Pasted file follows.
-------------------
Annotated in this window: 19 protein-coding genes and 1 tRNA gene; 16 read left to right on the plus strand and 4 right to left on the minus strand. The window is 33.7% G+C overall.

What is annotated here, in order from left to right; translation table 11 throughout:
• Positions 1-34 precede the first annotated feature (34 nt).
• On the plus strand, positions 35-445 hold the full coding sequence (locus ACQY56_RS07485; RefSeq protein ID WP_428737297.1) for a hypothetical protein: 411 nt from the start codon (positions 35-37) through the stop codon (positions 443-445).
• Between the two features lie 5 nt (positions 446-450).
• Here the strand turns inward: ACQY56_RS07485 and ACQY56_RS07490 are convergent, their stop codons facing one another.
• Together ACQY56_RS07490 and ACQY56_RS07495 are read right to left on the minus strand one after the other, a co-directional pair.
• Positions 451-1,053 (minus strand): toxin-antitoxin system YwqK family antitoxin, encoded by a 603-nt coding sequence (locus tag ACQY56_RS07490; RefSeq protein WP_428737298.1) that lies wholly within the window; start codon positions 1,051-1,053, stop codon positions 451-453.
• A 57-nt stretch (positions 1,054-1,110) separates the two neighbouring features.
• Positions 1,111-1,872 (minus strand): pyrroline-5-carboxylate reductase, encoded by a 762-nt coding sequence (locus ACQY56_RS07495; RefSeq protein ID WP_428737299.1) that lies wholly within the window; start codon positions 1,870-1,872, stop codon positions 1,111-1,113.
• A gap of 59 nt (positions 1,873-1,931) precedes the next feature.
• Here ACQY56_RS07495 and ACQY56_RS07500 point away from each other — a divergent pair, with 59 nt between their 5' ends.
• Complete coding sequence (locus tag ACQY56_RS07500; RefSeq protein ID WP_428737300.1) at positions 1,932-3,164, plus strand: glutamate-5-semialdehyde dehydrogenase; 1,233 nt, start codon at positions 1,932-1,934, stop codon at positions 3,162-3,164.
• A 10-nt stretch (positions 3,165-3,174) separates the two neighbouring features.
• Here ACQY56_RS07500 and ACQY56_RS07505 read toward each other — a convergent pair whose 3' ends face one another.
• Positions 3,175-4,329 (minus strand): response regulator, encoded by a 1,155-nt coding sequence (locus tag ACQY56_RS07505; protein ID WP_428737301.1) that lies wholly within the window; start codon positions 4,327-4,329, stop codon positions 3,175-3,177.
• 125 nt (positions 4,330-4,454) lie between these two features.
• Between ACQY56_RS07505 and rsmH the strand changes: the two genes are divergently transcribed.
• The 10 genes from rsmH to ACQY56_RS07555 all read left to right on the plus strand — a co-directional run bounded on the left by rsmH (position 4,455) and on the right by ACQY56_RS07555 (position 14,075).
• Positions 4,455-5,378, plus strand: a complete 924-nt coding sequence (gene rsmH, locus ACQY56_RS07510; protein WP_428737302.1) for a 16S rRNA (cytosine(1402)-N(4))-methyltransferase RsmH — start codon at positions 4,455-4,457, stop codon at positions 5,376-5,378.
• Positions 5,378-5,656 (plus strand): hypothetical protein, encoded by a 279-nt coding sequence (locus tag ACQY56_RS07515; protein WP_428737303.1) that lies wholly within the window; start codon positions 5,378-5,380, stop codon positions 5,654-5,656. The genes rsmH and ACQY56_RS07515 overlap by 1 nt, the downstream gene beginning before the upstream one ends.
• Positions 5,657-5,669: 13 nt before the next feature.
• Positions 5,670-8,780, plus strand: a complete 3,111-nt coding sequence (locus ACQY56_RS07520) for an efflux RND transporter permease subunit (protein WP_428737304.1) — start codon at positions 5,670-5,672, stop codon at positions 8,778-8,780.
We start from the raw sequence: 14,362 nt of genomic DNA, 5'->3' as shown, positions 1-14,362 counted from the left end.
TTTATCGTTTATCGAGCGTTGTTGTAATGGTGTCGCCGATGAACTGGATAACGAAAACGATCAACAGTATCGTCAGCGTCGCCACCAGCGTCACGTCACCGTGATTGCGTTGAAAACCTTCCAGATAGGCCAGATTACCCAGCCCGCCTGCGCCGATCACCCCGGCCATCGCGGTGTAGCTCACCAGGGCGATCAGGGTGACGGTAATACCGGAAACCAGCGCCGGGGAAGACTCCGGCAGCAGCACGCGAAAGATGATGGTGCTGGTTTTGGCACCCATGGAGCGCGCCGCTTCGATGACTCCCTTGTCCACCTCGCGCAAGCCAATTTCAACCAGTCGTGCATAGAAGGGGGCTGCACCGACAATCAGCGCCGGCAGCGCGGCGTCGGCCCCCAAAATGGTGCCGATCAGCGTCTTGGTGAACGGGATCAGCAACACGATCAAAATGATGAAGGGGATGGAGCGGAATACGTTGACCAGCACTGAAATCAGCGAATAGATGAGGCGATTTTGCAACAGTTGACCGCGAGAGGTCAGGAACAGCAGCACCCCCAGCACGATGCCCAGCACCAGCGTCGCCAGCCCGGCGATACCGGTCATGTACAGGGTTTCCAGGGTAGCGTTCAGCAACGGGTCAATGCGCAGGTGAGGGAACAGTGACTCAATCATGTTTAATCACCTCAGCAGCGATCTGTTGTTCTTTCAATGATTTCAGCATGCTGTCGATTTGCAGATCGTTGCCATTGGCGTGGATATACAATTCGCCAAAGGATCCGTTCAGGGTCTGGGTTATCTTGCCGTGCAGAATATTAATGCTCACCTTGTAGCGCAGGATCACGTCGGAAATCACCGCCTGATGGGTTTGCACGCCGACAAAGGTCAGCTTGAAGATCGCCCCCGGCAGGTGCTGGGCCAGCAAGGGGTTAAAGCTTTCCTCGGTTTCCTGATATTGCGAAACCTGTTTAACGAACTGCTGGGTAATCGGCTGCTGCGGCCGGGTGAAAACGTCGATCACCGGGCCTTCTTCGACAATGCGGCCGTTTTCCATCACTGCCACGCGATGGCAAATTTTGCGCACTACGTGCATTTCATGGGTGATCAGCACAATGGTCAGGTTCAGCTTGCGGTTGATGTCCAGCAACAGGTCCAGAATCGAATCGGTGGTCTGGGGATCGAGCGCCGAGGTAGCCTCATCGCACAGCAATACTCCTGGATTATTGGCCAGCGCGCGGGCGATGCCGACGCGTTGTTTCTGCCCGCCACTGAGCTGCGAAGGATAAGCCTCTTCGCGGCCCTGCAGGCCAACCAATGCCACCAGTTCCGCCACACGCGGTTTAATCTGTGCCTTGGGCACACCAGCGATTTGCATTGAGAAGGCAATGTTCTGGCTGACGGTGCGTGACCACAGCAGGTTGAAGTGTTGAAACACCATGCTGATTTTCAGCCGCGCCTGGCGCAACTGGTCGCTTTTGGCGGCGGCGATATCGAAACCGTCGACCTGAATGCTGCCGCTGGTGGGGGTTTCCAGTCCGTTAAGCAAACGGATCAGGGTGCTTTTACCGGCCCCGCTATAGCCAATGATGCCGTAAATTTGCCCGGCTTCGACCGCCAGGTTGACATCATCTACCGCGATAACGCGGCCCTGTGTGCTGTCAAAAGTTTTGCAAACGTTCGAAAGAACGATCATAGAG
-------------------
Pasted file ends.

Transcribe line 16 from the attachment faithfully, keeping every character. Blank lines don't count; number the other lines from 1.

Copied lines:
• Positions 3,175-4,329 (minus strand): response regulator, encoded by a 1,155-nt coding sequence (locus tag ACQY56_RS07505; protein ID WP_428737301.1) that lies wholly within the window; start codon positions 4,327-4,329, stop codon positions 3,175-3,177.